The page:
It could be that technology will trump all of these new NWMLS rules, and blogging/comments/AVM restrictions will become ineffective and impossible to enforce with the new Google Toolbar application called Sidewiki.
Sidewiki is part of the Google Toolbar and is built directly into Firefox and IE and will be in Google’s Chrome browser in the future. Users activate the service by clicking on a button and a sidebar appears to the left of whatever website is being viewed. The user can then leave a comment on the entire page or a selected piece of text, and share the URL via email, Twitter or Facebook.
This will mean that anyone who installs the Sidewiki will be able to add comments to your real estate webpage, including individual property pages that you may have created to help market your properties.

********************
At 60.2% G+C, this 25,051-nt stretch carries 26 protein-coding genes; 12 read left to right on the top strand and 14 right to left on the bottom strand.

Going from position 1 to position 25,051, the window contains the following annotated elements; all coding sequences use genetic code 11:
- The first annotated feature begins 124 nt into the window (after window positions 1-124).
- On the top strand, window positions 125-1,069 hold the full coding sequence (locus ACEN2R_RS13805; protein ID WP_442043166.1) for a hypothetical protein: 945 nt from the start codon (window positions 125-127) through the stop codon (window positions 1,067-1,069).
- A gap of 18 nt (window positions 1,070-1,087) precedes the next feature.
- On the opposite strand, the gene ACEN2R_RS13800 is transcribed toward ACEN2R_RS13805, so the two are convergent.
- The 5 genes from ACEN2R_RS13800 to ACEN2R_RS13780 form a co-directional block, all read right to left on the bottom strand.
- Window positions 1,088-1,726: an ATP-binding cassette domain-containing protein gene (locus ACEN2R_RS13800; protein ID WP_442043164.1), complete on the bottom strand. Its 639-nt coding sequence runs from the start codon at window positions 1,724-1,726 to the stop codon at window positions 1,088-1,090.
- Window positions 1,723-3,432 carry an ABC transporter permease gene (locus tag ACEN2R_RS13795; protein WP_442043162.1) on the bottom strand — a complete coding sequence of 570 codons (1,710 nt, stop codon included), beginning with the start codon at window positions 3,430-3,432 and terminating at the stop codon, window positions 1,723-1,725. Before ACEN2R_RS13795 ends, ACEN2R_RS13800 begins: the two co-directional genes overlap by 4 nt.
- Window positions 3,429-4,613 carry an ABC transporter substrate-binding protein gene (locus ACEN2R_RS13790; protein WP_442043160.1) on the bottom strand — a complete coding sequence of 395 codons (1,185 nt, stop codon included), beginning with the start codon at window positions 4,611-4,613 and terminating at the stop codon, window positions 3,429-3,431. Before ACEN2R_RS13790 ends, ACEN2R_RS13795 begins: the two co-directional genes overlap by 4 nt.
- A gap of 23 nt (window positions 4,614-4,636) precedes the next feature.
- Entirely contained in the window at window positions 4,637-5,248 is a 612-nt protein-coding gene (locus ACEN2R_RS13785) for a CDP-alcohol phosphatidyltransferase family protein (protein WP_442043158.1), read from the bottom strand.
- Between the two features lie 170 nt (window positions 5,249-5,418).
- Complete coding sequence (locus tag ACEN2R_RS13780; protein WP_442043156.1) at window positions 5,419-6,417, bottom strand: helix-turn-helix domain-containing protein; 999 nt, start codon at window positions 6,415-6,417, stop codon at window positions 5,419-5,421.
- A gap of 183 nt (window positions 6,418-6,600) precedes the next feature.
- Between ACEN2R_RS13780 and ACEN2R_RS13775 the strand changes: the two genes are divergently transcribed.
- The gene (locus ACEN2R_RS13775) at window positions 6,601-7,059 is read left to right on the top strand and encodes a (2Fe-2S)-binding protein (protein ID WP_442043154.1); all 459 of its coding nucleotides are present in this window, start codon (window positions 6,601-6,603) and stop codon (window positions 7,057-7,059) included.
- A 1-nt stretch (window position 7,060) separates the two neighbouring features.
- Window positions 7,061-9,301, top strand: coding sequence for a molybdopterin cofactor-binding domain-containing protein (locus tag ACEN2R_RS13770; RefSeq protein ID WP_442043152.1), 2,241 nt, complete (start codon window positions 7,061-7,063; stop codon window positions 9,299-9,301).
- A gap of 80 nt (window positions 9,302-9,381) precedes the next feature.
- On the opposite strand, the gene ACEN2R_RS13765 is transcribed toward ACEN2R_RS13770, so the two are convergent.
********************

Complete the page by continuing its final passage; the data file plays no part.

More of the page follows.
There is no “opt-out” tab, no way to eliminate the sidebar comments, no way to edit out objectionable material, porn, spam links, comments on the personal character of the sellers or the agent or the home or the neighborhood.
While the owner of the page will be able to have the first comment viewed, other users can read and vote comments up or down. All those votes will create a user ranking for each individual that will determine where their comments fall on the Sidewiki. The higher the ranking, the higher comments appear. So if allowed by the tool, website owners will have to spend time voting down the bad, spammy, untrue or inflammatory comments, just to get them to the bottom of the page.
Obviously, comments will be impossible to enforce and hapless agents and entire brokerages could find themselves in violation of their MLS rules regarding commenting on individual listings as mischievous websurfers write virtual graffiti on the wall next to their webpage.